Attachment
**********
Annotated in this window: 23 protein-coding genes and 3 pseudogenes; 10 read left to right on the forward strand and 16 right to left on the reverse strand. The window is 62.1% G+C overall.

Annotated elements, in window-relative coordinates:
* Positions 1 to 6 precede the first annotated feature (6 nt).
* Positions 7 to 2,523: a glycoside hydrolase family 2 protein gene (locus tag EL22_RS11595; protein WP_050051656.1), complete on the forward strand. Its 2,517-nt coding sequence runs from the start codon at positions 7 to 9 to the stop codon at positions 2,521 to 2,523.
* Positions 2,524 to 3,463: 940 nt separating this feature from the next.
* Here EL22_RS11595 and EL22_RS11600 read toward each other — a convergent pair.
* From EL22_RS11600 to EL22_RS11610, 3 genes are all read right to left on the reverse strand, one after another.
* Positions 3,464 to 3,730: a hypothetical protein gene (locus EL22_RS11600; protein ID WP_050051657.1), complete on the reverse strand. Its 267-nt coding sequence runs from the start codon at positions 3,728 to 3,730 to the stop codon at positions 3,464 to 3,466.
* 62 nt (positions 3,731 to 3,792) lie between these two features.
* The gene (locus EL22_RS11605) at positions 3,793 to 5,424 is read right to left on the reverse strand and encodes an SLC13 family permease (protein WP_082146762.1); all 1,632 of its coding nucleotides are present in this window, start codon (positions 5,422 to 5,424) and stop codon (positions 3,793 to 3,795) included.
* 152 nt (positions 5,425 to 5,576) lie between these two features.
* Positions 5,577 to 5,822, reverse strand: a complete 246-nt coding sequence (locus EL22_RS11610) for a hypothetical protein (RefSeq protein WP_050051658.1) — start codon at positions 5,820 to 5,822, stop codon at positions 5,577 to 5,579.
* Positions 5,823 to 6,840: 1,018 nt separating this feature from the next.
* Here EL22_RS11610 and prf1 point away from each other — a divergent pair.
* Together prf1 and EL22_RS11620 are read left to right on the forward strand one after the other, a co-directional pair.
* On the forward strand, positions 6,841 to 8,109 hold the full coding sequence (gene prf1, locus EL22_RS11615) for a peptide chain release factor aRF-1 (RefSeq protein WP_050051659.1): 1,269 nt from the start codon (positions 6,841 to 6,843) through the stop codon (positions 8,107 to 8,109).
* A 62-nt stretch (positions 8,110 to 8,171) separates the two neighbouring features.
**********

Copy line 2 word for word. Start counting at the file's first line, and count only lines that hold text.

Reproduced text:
Annotated elements, in window-relative coordinates: